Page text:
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UHV students, employees serve meals to hungry

UHV students Christo Varghese, left, and Kevin Joseph pour green beans into a pot as they and other UHV students, faculty and staff help prepare a meal for Christ’s Kitchen on Wednesday. About 25 students and six faculty and staff members volunteered to help prepare and serve a spaghetti dinner.


About 30 University of Houston-Victoria students, faculty and staff members gathered at Christ’s Kitchen on Wednesday to cook and serve spaghetti to the homeless and others in need.

The volunteering opportunity was headed by the UHV Student Government Association and was open to all students, faculty and staff members. H-E-B Plus! donated the food for the meal.

“I was very excited about this,” said Bola Adebayo, SGA president and a junior biology major from Houston. “A group of students and staff members went during the fall, and it was a great experience. But a lot of people had scheduling conflicts and were disappointed that they couldn’t take part. We wanted to offer another opportunity.”

The SGA Executive Committee was looking for ideas for student activities, Adebayo said. Some members wanted to do more community service projects, and SGA vice president Michelle Looza suggested volunteering for Christ’s Kitchen.

The students’ enthusiasm for serving the community is something the university can be proud of, said Kim Pickens, UHV facilities sales coordinator and president of the Victoria Area Homeless Coalition. UHV students and employees served at Christ’s Kitchen in November as part of a coalition activity, but this is the first time a UHV group has volunteered on its own.

“I’m proud of these students for taking an interest in their community and the lives of others,” Pickens said. “I hope each of these students is moved by the work he is doing and the stories he hears from these people. It makes me proud to be a Jaguar.”

Students started cooking at 2:30 p.m., and dinner was served at 5 p.m. Shuttles were available to transport students between Christ’s Kitchen and Jaguar Hall.

As people were served, students had the opportunity to sit down and talk with them. The act of serving involves more than handing out food, Pickens said. It also involves speaking with those who need a personal connection and hearing their stories.

“In November, I met some amazing people with incredible stories,” said Melody Vecera, UHV creative services manager. “I remember one little girl who was so happy to be eating here that she wanted to help clean up. Hearing these stories and meeting people helps you appreciate the blessings you have and the humanity of other people.”

Christ’s Kitchen has served the Victoria community for 30 years, said June Wasicek, co-director of Christ’s Kitchen. Meals are typically served between 11 a.m. and 1 p.m. six days a week and are open to anyone who wants to come.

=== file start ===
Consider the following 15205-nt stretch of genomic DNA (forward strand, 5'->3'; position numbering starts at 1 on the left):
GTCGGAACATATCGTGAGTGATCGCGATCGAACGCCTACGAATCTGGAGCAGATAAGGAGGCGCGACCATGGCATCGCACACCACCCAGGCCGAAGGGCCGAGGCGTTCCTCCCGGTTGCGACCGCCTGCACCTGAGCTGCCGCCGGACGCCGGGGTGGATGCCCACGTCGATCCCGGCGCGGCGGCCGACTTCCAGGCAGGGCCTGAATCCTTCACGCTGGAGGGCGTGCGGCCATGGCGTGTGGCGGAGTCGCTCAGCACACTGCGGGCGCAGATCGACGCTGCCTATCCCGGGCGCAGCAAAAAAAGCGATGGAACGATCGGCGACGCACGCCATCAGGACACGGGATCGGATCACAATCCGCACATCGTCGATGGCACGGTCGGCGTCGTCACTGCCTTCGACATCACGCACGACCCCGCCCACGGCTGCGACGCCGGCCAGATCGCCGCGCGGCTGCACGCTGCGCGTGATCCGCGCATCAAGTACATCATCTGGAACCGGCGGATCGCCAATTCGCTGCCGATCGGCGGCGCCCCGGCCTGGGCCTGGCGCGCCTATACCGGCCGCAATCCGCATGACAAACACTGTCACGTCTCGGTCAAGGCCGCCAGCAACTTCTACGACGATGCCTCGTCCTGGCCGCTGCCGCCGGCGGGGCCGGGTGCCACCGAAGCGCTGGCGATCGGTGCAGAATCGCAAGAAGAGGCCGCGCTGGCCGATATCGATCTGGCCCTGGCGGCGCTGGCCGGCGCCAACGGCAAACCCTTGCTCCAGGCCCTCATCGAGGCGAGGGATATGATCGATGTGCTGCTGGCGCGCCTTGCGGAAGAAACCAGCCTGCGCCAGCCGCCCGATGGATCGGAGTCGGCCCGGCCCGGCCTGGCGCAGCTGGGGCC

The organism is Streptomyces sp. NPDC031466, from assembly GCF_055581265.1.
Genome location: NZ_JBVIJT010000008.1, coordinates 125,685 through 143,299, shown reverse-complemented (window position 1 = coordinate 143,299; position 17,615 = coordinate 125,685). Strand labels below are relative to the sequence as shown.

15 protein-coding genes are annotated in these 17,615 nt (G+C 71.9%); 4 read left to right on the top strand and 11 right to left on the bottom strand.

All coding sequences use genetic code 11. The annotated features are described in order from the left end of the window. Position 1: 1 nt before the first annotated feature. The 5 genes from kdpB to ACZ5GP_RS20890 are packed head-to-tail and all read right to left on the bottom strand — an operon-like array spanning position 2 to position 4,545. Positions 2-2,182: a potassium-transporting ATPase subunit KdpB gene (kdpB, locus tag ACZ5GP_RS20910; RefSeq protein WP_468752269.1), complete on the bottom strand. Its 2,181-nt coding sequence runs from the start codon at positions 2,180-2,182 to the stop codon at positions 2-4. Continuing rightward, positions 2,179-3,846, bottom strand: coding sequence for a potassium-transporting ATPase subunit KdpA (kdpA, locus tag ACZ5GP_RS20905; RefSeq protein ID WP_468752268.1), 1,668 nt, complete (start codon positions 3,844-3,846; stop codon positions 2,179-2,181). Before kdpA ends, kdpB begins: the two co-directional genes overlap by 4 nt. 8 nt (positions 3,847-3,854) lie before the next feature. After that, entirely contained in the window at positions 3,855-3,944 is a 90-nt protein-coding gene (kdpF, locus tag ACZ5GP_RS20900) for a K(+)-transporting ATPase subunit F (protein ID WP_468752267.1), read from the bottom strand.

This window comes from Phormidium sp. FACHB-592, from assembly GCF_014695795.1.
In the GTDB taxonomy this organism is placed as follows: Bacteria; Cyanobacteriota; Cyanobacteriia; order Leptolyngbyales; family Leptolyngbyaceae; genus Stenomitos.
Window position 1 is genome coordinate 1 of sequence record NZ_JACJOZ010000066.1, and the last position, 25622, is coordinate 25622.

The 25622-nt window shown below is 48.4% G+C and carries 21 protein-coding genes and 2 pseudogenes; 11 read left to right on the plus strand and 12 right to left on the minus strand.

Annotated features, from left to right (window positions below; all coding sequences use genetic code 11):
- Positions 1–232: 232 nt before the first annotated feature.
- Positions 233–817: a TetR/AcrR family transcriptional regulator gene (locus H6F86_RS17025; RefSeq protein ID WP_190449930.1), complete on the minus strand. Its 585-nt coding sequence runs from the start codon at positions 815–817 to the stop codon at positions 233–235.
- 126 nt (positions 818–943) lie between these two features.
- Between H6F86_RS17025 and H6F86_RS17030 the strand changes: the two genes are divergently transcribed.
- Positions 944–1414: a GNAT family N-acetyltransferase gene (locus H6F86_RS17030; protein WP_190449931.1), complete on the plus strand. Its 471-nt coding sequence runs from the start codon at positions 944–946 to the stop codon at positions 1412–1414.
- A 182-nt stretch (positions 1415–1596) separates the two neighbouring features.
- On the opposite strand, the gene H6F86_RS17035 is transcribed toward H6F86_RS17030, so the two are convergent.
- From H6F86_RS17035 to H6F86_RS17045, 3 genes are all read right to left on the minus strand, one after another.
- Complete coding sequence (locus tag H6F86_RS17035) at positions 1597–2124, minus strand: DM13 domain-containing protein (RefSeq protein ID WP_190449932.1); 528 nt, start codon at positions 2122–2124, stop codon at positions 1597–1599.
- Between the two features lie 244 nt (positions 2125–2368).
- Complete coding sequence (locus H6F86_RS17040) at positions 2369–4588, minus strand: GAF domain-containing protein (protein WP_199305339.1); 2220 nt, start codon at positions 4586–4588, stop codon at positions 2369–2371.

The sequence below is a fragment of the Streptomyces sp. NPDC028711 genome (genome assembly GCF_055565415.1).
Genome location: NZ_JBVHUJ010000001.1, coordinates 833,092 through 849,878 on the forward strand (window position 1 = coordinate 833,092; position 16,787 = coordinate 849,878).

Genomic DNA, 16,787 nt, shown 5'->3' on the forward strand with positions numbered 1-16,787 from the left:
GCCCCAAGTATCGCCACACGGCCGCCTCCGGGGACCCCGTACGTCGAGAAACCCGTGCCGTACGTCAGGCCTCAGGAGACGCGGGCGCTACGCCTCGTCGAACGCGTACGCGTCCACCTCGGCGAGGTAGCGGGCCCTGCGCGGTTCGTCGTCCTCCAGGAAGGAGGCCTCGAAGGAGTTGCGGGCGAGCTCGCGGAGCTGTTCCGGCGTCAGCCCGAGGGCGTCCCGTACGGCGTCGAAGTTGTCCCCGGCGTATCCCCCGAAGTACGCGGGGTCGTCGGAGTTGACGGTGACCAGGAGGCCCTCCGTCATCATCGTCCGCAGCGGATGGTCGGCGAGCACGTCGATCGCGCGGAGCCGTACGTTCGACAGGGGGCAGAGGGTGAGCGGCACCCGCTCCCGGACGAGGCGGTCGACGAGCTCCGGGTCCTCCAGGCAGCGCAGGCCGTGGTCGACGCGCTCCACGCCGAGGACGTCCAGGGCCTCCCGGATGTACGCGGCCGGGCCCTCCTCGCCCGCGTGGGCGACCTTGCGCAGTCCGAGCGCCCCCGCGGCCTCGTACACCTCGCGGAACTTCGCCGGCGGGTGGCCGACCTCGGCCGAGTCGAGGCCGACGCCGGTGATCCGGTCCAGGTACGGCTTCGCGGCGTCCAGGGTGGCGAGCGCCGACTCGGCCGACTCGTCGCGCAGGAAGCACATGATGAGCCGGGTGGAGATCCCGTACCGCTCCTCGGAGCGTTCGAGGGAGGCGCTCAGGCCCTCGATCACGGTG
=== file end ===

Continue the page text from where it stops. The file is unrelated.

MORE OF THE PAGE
“We have people from all walks of life who come to eat,” Wasicek said. “It’s wonderful whenever we can get a group to participate and volunteer. People today are so busy, but taking the time to serve someone else can be a blessing for both the served and the server.”

Community support is critical to the mission of Christ’s Kitchen, Pickens said. Although the service is technically a nonprofit, it never asks for funds from the government. Every meal is paid for through donations and is cooked and served by volunteers.

“I’m a huge fan of what Christ’s Kitchen does and how it reaches out to the community,” Pickens said. “It makes me feel good knowing that UHV students are willing to take part in this and help feed other people.”

Volunteering in the community is a longstanding activity of UHV students, Vecera said. UHV students have worked with children through the Victoria Challenger League, tutored students in Victoria schools, helped build Habitat for Humanity houses and more.

“I’m happy to see our students taking part in this service,” Vecera said. “It shows that our students care about this community. It shows the quality of students that UHV has, and it’s important for us to not only focus on ourselves but to serve others.”

SGA hopes to continue that legacy of community service, Adebayo said.

“My hope is that people can see the importance of giving back and providing a meal for someone,” Adebayo said. “Not everyone there is able to consistently have a hot meal or a place to gather. It’s great to see families come together. It’s about the small things that make people happy.”

The University of Houston-Victoria, located in the heart of the Coastal Bend region since 1973, offers courses leading to 70 bachelor’s, master’s and specialist degree programs and concentrations in the schools of Arts & Sciences; Business Administration; and Education, Health Professions & Human Development. UHV provides face-to-face classes at its Victoria campus, as well as a teaching center in Katy, and online classes that students can take from anywhere. UHV supports the American Association of State Colleges and Universities Opportunities for All initiative to increase awareness about state colleges and universities, and the important role they have in providing a high-quality and accessible education to an increasingly diverse student population, as well as contributing to regional and state economic development.